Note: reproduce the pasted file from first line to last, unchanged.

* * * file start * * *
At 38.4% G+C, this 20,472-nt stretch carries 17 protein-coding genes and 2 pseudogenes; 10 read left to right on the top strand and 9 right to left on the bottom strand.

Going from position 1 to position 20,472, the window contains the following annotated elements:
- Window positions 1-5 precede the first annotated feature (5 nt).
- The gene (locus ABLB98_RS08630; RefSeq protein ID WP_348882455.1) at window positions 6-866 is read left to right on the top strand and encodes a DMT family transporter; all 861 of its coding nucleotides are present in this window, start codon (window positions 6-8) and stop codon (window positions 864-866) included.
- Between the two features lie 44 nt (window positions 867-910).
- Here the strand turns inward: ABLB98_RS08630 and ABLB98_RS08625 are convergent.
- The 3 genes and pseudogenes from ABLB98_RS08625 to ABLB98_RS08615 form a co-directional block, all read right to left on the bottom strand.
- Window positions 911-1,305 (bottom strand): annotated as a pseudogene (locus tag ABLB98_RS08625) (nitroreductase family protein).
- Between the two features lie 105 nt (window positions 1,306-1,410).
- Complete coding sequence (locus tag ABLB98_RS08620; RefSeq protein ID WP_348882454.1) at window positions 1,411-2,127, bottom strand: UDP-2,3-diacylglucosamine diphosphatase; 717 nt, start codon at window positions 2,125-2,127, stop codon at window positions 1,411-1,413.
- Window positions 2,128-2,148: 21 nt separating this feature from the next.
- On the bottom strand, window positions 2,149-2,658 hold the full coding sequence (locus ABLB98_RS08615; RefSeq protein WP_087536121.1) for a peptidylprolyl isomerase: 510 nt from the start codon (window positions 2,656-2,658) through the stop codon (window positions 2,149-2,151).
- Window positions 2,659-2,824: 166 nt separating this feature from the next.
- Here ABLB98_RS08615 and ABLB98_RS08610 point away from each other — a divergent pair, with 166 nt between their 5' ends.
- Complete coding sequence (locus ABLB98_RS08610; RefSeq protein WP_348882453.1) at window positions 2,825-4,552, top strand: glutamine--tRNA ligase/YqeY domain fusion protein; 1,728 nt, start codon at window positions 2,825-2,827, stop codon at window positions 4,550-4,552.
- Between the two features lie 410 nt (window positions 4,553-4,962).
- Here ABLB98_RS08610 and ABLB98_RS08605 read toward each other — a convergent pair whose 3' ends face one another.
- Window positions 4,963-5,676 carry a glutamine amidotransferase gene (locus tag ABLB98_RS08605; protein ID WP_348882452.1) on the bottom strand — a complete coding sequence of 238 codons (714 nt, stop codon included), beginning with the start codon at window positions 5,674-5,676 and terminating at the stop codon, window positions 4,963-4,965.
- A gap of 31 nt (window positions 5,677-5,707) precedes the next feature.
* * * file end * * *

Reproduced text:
At 38.4% G+C, this 20,472-nt stretch carries 17 protein-coding genes and 2 pseudogenes; 10 read left to right on the top strand and 9 right to left on the bottom strand.

Going from position 1 to position 20,472, the window contains the following annotated elements:
- Window positions 1-5 precede the first annotated feature (5 nt).
- The gene (locus ABLB98_RS08630; RefSeq protein ID WP_348882455.1) at window positions 6-866 is read left to right on the top strand and encodes a DMT family transporter; all 861 of its coding nucleotides are present in this window, start codon (window positions 6-8) and stop codon (window positions 864-866) included.
- Between the two features lie 44 nt (window positions 867-910).
- Here the strand turns inward: ABLB98_RS08630 and ABLB98_RS08625 are convergent.
- The 3 genes and pseudogenes from ABLB98_RS08625 to ABLB98_RS08615 form a co-directional block, all read right to left on the bottom strand.
- Window positions 911-1,305 (bottom strand): annotated as a pseudogene (locus tag ABLB98_RS08625) (nitroreductase family protein).
- Between the two features lie 105 nt (window positions 1,306-1,410).
- Complete coding sequence (locus tag ABLB98_RS08620; RefSeq protein ID WP_348882454.1) at window positions 1,411-2,127, bottom strand: UDP-2,3-diacylglucosamine diphosphatase; 717 nt, start codon at window positions 2,125-2,127, stop codon at window positions 1,411-1,413.
- Window positions 2,128-2,148: 21 nt separating this feature from the next.
- On the bottom strand, window positions 2,149-2,658 hold the full coding sequence (locus ABLB98_RS08615; RefSeq protein WP_087536121.1) for a peptidylprolyl isomerase: 510 nt from the start codon (window positions 2,656-2,658) through the stop codon (window positions 2,149-2,151).
- Window positions 2,659-2,824: 166 nt separating this feature from the next.
- Here ABLB98_RS08615 and ABLB98_RS08610 point away from each other — a divergent pair, with 166 nt between their 5' ends.
- Complete coding sequence (locus ABLB98_RS08610; RefSeq protein WP_348882453.1) at window positions 2,825-4,552, top strand: glutamine--tRNA ligase/YqeY domain fusion protein; 1,728 nt, start codon at window positions 2,825-2,827, stop codon at window positions 4,550-4,552.
- Between the two features lie 410 nt (window positions 4,553-4,962).
- Here ABLB98_RS08610 and ABLB98_RS08605 read toward each other — a convergent pair whose 3' ends face one another.
- Window positions 4,963-5,676 carry a glutamine amidotransferase gene (locus tag ABLB98_RS08605; protein ID WP_348882452.1) on the bottom strand — a complete coding sequence of 238 codons (714 nt, stop codon included), beginning with the start codon at window positions 5,674-5,676 and terminating at the stop codon, window positions 4,963-4,965.
- A gap of 31 nt (window positions 5,677-5,707) precedes the next feature.